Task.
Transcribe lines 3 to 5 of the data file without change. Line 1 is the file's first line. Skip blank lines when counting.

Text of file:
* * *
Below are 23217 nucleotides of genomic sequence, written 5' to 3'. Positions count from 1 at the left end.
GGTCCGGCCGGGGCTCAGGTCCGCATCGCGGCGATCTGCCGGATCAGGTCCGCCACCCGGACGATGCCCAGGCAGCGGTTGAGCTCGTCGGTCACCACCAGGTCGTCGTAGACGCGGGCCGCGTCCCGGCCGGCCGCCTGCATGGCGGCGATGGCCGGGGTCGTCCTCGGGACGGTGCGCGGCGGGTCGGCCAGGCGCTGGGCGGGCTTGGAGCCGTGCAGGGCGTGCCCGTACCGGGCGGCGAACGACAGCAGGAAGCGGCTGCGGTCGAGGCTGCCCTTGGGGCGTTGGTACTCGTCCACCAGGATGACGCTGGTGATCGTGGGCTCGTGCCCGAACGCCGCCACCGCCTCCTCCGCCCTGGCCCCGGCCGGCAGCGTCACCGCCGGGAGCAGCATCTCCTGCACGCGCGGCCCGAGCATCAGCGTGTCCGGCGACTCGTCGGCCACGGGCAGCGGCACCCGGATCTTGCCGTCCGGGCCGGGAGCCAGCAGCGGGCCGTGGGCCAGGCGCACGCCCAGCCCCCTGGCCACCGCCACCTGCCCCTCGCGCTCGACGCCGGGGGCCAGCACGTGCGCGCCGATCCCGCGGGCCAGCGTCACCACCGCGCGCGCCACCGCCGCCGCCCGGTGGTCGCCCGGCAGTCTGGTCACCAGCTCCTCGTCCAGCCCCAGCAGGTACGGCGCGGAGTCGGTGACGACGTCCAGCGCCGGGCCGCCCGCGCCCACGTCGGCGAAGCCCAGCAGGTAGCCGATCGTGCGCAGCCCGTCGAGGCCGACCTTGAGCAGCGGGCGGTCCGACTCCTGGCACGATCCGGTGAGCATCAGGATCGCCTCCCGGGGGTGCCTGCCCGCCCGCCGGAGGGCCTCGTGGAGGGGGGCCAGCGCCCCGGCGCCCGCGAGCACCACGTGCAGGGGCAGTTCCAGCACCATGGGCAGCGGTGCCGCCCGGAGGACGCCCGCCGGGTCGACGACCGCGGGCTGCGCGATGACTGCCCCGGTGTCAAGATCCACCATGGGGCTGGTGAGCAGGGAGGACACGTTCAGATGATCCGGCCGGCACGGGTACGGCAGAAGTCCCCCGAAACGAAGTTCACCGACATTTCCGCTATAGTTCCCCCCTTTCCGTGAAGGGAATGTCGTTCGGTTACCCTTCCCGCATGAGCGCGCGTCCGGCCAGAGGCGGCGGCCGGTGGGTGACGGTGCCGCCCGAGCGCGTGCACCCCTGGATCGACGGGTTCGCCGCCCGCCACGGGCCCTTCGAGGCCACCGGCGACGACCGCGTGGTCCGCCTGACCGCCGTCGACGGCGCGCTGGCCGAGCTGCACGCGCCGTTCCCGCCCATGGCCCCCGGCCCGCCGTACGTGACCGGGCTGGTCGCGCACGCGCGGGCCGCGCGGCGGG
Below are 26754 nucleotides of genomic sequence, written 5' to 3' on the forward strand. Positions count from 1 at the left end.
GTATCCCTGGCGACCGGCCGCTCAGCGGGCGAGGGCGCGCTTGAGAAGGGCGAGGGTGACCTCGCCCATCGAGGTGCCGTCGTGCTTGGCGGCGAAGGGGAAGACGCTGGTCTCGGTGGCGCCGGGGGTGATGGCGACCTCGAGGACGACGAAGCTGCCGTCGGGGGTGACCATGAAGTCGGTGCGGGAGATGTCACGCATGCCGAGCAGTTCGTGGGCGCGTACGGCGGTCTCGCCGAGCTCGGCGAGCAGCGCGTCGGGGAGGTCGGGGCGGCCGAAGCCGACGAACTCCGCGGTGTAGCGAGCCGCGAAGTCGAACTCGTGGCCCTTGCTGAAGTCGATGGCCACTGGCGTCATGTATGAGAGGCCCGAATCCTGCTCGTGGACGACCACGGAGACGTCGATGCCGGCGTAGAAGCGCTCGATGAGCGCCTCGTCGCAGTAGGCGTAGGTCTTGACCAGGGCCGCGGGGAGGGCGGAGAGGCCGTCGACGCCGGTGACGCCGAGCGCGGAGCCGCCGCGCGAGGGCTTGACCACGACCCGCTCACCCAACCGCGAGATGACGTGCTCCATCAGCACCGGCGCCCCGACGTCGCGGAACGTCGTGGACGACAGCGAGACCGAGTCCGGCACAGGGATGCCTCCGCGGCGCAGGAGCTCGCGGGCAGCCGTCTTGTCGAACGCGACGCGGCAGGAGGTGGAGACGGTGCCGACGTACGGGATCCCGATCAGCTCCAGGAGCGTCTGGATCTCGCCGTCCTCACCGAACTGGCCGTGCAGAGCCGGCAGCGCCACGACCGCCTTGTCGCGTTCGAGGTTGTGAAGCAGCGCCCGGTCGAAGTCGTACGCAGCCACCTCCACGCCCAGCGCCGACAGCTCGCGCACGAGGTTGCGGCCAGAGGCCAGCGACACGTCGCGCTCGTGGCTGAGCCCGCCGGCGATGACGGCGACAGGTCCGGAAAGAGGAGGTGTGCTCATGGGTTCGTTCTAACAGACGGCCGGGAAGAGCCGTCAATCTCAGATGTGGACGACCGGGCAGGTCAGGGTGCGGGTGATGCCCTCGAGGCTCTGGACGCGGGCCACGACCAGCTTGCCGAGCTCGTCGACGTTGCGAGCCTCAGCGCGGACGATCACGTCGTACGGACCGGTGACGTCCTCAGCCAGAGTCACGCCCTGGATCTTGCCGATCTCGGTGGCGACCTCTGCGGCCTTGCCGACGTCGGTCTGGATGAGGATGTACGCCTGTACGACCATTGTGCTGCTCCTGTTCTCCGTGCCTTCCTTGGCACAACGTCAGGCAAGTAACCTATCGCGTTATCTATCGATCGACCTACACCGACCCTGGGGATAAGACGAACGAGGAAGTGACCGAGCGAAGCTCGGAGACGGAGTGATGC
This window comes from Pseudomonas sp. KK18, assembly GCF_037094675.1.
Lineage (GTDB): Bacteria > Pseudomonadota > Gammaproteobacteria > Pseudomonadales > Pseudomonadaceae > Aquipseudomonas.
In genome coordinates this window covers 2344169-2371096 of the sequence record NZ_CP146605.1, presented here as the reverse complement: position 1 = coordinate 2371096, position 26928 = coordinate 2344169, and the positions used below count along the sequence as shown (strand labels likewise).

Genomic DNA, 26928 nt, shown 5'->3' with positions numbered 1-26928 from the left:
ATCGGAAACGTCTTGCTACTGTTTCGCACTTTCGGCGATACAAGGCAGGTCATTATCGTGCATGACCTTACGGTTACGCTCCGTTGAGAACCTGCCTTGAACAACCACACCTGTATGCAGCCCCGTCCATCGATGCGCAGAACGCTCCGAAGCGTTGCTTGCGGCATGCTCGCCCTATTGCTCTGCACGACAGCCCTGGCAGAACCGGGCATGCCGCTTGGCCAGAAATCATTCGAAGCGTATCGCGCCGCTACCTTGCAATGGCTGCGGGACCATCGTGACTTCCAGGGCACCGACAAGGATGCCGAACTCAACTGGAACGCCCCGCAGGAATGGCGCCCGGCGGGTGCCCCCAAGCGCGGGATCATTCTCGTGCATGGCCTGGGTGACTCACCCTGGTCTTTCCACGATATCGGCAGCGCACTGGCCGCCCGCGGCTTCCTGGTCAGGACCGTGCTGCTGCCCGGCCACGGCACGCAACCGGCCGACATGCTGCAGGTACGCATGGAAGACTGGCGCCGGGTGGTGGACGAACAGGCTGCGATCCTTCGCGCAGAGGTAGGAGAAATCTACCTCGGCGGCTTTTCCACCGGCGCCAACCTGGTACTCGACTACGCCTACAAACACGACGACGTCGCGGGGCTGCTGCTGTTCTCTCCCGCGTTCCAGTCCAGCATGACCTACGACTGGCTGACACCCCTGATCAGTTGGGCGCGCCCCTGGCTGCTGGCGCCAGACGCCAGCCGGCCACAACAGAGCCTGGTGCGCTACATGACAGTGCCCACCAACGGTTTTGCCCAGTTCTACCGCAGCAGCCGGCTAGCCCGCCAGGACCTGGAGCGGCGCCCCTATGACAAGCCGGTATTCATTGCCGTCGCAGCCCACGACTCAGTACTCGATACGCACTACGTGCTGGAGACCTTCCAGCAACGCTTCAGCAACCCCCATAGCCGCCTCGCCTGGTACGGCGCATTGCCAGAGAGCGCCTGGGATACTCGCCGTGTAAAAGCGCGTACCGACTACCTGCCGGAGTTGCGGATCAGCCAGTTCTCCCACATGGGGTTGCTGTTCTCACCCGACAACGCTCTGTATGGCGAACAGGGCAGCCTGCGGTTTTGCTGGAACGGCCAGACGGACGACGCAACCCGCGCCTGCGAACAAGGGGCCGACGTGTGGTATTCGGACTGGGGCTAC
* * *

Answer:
Below are 26754 nucleotides of genomic sequence, written 5' to 3' on the forward strand. Positions count from 1 at the left end.
GTATCCCTGGCGACCGGCCGCTCAGCGGGCGAGGGCGCGCTTGAGAAGGGCGAGGGTGACCTCGCCCATCGAGGTGCCGTCGTGCTTGGCGGCGAAGGGGAAGACGCTGGTCTCGGTGGCGCCGGGGGTGATGGCGACCTCGAGGACGACGAAGCTGCCGTCGGGGGTGACCATGAAGTCGGTGCGGGAGATGTCACGCATGCCGAGCAGTTCGTGGGCGCGTACGGCGGTCTCGCCGAGCTCGGCGAGCAGCGCGTCGGGGAGGTCGGGGCGGCCGAAGCCGACGAACTCCGCGGTGTAGCGAGCCGCGAAGTCGAACTCGTGGCCCTTGCTGAAGTCGATGGCCACTGGCGTCATGTATGAGAGGCCCGAATCCTGCTCGTGGACGACCACGGAGACGTCGATGCCGGCGTAGAAGCGCTCGATGAGCGCCTCGTCGCAGTAGGCGTAGGTCTTGACCAGGGCCGCGGGGAGGGCGGAGAGGCCGTCGACGCCGGTGACGCCGAGCGCGGAGCCGCCGCGCGAGGGCTTGACCACGACCCGCTCACCCAACCGCGAGATGACGTGCTCCATCAGCACCGGCGCCCCGACGTCGCGGAACGTCGTGGACGACAGCGAGACCGAGTCCGGCACAGGGATGCCTCCGCGGCGCAGGAGCTCGCGGGCAGCCGTCTTGTCGAACGCGACGCGGCAGGAGGTGGAGACGGTGCCGACGTACGGGATCCCGATCAGCTCCAGGAGCGTCTGGATCTCGCCGTCCTCACCGAACTGGCCGTGCAGAGCCGGCAGCGCCACGACCGCCTTGTCGCGTTCGAGGTTGTGAAGCAGCGCCCGGTCGAAGTCGTACGCAGCCACCTCCACGCCCAGCGCCGACAGCTCGCGCACGAGGTTGCGGCCAGAGGCCAGCGACACGTCGCGCTCGTGGCTGAGCCCGCCGGCGATGACGGCGACAGGTCCGGAAAGAGGAGGTGTGCTCATGGGTTCGTTCTAACAGACGGCCGGGAAGAGCCGTCAATCTCAGATGTGGACGACCGGGCAGGTCAGGGTGCGGGTGATGCCCTCGAGGCTCTGGACGCGGGCCACGACCAGCTTGCCGAGCTCGTCGACGTTGCGAGCCTCAGCGCGGACGATCACGTCGTACGGACCGGTGACGTCCTCAGCCAGAGTCACGCCCTGGATCTTGCCGATCTCGGTGGCGACCTCTGCGGCCTTGCCGACGTCGGTCTGGATGAGGATGTACGCCTGTACGACCATTGTGCTGCTCCTGTTCTCCGTGCCTTCCTTGGCACAACGTCAGGCAAGTAACCTATCGCGTTATCTATCGATCGACCTACACCGACCCTGGGGATAAGACGAACGAGGAAGTGACCGAGCGAAGCTCGGAGACGGAGTGATGC
This window comes from Pseudomonas sp. KK18, assembly GCF_037094675.1.